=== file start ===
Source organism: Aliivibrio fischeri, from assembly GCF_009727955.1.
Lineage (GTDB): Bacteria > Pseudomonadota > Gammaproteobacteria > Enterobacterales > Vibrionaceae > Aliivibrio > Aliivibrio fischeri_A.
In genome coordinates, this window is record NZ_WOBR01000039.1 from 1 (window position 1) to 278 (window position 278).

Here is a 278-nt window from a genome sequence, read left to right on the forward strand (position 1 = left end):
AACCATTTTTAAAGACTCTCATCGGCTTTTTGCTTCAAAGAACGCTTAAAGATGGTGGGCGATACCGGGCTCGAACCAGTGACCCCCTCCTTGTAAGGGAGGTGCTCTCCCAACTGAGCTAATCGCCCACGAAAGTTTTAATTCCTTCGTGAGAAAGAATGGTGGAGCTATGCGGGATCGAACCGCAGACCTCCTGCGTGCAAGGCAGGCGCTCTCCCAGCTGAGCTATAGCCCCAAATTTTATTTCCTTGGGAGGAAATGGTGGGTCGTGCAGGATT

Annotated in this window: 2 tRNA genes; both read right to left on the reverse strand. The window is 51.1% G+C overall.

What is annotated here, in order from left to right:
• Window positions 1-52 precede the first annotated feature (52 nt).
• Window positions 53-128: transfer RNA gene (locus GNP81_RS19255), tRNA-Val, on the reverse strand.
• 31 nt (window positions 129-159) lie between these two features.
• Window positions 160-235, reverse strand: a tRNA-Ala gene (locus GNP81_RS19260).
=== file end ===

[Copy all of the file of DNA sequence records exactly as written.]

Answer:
Source organism: Aliivibrio fischeri, from assembly GCF_009727955.1.
Lineage (GTDB): Bacteria > Pseudomonadota > Gammaproteobacteria > Enterobacterales > Vibrionaceae > Aliivibrio > Aliivibrio fischeri_A.
In genome coordinates, this window is record NZ_WOBR01000039.1 from 1 (window position 1) to 278 (window position 278).

Here is a 278-nt window from a genome sequence, read left to right on the forward strand (position 1 = left end):
AACCATTTTTAAAGACTCTCATCGGCTTTTTGCTTCAAAGAACGCTTAAAGATGGTGGGCGATACCGGGCTCGAACCAGTGACCCCCTCCTTGTAAGGGAGGTGCTCTCCCAACTGAGCTAATCGCCCACGAAAGTTTTAATTCCTTCGTGAGAAAGAATGGTGGAGCTATGCGGGATCGAACCGCAGACCTCCTGCGTGCAAGGCAGGCGCTCTCCCAGCTGAGCTATAGCCCCAAATTTTATTTCCTTGGGAGGAAATGGTGGGTCGTGCAGGATT

Annotated in this window: 2 tRNA genes; both read right to left on the reverse strand. The window is 51.1% G+C overall.

What is annotated here, in order from left to right:
• Window positions 1-52 precede the first annotated feature (52 nt).
• Window positions 53-128: transfer RNA gene (locus GNP81_RS19255), tRNA-Val, on the reverse strand.
• 31 nt (window positions 129-159) lie between these two features.
• Window positions 160-235, reverse strand: a tRNA-Ala gene (locus GNP81_RS19260).